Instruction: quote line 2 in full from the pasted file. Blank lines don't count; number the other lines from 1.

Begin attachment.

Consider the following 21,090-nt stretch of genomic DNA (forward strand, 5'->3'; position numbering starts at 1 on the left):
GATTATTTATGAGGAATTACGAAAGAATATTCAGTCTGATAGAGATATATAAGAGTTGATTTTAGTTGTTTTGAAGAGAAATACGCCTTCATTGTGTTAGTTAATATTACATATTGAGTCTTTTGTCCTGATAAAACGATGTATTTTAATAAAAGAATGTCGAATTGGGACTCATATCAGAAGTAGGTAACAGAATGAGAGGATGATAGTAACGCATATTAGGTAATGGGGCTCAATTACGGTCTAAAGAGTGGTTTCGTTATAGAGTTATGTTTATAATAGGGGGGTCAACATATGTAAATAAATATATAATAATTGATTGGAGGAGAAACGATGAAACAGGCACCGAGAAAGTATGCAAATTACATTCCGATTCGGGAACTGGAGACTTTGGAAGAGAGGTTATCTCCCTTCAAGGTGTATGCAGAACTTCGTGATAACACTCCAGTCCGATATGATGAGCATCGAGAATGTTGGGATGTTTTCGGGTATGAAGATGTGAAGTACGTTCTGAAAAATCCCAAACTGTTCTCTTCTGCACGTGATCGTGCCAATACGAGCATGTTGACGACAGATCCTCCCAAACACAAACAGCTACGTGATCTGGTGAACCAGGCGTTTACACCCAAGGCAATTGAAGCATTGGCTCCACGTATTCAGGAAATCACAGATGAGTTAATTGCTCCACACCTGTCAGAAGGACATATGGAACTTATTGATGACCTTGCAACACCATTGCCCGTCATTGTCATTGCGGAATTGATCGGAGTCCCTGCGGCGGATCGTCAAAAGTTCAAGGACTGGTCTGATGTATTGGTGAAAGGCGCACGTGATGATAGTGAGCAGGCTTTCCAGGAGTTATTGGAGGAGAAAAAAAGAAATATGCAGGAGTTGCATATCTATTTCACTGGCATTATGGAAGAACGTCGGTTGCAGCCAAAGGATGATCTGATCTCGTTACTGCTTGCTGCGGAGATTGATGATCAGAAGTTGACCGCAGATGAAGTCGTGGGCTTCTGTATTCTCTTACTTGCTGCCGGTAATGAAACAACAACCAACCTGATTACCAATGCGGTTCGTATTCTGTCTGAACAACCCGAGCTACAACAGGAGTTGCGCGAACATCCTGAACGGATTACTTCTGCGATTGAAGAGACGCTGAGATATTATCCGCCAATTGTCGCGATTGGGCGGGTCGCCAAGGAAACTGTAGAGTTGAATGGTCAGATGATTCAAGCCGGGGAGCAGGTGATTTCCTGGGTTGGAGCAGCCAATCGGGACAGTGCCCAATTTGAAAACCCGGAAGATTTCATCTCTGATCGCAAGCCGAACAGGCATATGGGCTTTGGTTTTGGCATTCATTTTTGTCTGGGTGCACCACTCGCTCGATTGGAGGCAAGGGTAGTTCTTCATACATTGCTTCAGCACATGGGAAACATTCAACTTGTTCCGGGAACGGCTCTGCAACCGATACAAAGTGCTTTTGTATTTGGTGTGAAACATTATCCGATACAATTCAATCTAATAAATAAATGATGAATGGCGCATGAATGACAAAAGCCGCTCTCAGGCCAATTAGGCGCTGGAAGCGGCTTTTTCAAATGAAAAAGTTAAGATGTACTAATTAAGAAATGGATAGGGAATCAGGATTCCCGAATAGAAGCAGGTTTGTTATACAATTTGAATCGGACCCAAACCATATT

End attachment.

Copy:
GATTATTTATGAGGAATTACGAAAGAATATTCAGTCTGATAGAGATATATAAGAGTTGATTTTAGTTGTTTTGAAGAGAAATACGCCTTCATTGTGTTAGTTAATATTACATATTGAGTCTTTTGTCCTGATAAAACGATGTATTTTAATAAAAGAATGTCGAATTGGGACTCATATCAGAAGTAGGTAACAGAATGAGAGGATGATAGTAACGCATATTAGGTAATGGGGCTCAATTACGGTCTAAAGAGTGGTTTCGTTATAGAGTTATGTTTATAATAGGGGGGTCAACATATGTAAATAAATATATAATAATTGATTGGAGGAGAAACGATGAAACAGGCACCGAGAAAGTATGCAAATTACATTCCGATTCGGGAACTGGAGACTTTGGAAGAGAGGTTATCTCCCTTCAAGGTGTATGCAGAACTTCGTGATAACACTCCAGTCCGATATGATGAGCATCGAGAATGTTGGGATGTTTTCGGGTATGAAGATGTGAAGTACGTTCTGAAAAATCCCAAACTGTTCTCTTCTGCACGTGATCGTGCCAATACGAGCATGTTGACGACAGATCCTCCCAAACACAAACAGCTACGTGATCTGGTGAACCAGGCGTTTACACCCAAGGCAATTGAAGCATTGGCTCCACGTATTCAGGAAATCACAGATGAGTTAATTGCTCCACACCTGTCAGAAGGACATATGGAACTTATTGATGACCTTGCAACACCATTGCCCGTCATTGTCATTGCGGAATTGATCGGAGTCCCTGCGGCGGATCGTCAAAAGTTCAAGGACTGGTCTGATGTATTGGTGAAAGGCGCACGTGATGATAGTGAGCAGGCTTTCCAGGAGTTATTGGAGGAGAAAAAAAGAAATATGCAGGAGTTGCATATCTATTTCACTGGCATTATGGAAGAACGTCGGTTGCAGCCAAAGGATGATCTGATCTCGTTACTGCTTGCTGCGGAGATTGATGATCAGAAGTTGACCGCAGATGAAGTCGTGGGCTTCTGTATTCTCTTACTTGCTGCCGGTAATGAAACAACAACCAACCTGATTACCAATGCGGTTCGTATTCTGTCTGAACAACCCGAGCTACAACAGGAGTTGCGCGAACATCCTGAACGGATTACTTCTGCGATTGAAGAGACGCTGAGATATTATCCGCCAATTGTCGCGATTGGGCGGGTCGCCAAGGAAACTGTAGAGTTGAATGGTCAGATGATTCAAGCCGGGGAGCAGGTGATTTCCTGGGTTGGAGCAGCCAATCGGGACAGTGCCCAATTTGAAAACCCGGAAGATTTCATCTCTGATCGCAAGCCGAACAGGCATATGGGCTTTGGTTTTGGCATTCATTTTTGTCTGGGTGCACCACTCGCTCGATTGGAGGCAAGGGTAGTTCTTCATACATTGCTTCAGCACATGGGAAACATTCAACTTGTTCCGGGAACGGCTCTGCAACCGATACAAAGTGCTTTTGTATTTGGTGTGAAACATTATCCGATACAATTCAATCTAATAAATAAATGATGAATGGCGCATGAATGACAAAAGCCGCTCTCAGGCCAATTAGGCGCTGGAAGCGGCTTTTTCAAATGAAAAAGTTAAGATGTACTAATTAAGAAATGGATAGGGAATCAGGATTCCCGAATAGAAGCAGGTTTGTTATACAATTTGAATCGGACCCAAACCATATT